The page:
Heartworm Prevention or Heartworm Treatment: What Will It Be For Your Pets?

We confess to having only learned about heartworm disease approximately 10 years ago. Both of us grew up in an era and culture when pets were kept outside year round. Our families at least provided outside shelter and maybe brought pets into the basement or barn if the weather was extremely cold. But by and large we were of the belief that pets belonged outside.  Our pets rarely visited a vet and that was primarily at a rabies vaccination clinic.  Most of our pets died at a young age, usually from being hit by a car. Knowing what we know now, I suspect the others died from complications of heartworm disease.

We have forgiven ourselves, learned a great deal and moved forth. Lots of things in life have changed. Just as today we have flat screen TVs, computers, smart phones and cars with cruise control and electronic windows, things have improved for our pets. Now, out pets live indoors, have a fence containement system when outside, sleep on cushy beds, have toys other than sticks, see the vet on a regular basis, get a host of vaccinations, take dietary supplements, eat premium food and sometimes even go on vacation with us!

Preventing heartworm disease is very simple.  All it takes is a monthly pill. If your dog or cat will not take pills you can ask the vet to give your dog a heartworm preventative via injection that is only required every 6 months. Your cat can be protected with a spot on treatment if she is difficult to pill. Pets in all fifity states are suscepticle to heartworm disease. The infected larvae is transmitted from one infected animal to another by mosquitos. There are over 22 types of mosquitos in the US and they are active at various times throughout the year.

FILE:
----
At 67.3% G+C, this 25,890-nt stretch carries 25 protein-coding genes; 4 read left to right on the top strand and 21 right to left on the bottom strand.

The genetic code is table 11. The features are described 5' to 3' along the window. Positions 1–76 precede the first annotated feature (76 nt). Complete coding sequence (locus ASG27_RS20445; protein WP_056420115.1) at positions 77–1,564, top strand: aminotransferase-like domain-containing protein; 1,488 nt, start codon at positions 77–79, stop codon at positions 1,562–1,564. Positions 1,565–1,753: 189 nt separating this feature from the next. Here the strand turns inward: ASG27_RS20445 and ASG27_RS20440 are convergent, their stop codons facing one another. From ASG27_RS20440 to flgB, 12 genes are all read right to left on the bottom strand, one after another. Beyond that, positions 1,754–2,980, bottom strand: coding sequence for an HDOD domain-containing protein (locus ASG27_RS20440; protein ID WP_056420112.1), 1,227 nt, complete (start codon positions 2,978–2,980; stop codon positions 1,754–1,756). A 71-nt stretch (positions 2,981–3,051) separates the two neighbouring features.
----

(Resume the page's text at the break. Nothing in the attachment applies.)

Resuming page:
Depending on what brand of heartworm disease prevention you use, the cost for a six month supply can be as low as $35.00.  Treatment for heartworm disease in a dog varies from $500 to more than $1000. Financial cost alone is a significant issue. But more importantly we should note that there is no safe treatment for heartworm disease in cats.

For dogs, the treatment regimen is difficult.  There are three very painful injections given between the shoulder blades. During the 120 days of treatment your dog must be on strict confinement because activity increases bloodflow.  When that happens the dead worms can cause blockages or blood clots leading to death.

As many of you know, when we fostered Trooper he came to us HW+.  He was three years old at the time and was and remains such an active little joyful boy. But we had to keep him leashed when we took him outside.  He wanted so badly to dig and we could not allow that. He and Daisy Mae wanted to run and play, but again we could not allow that. When we were in the house with all three dogs awake, Trooper had to remain in his crate or tethered to Billy or me to prevent overactivity. And of course, there were those very painful injections.  It took a while after his treatment was over before Trooper could go to the vet’s office and not cringe.

Trooper

Trooper

Because we fostered Trooper prior to adopting him, English Springer Rescue America (ESRA) paid for the financial costs of his treatment, but Trooper is the one who paid with pain and restricted activity. Fortunately, today he is a happy, energetic, active boy, but it could have been so easily prevented.

Please choose prevention!!

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About Beth Harwell

Beth Leatherman Harwell and her husband, Billy Harwell own and operate a local pet sitting business, Dog Walkers & More at Coddle Creek, LLC. Beth and Billy take care of your dogs, cats, birds, fish and small caged pets in the comfort of your own home. Services are provided in Mooresville, Davidson, Cornelius and Mt. Ulla, NC.
Beth is a retired clinical social worker turned business owner. She blogs about pet care needs and the human animal bond.
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Comments

  1. Great, informative article. It just about covers everything. Thanks for the link back to my post too. “Lyme Disease in Dogs: Your Questions Answered. I’ll put a link back to this site on my article too. Take care!

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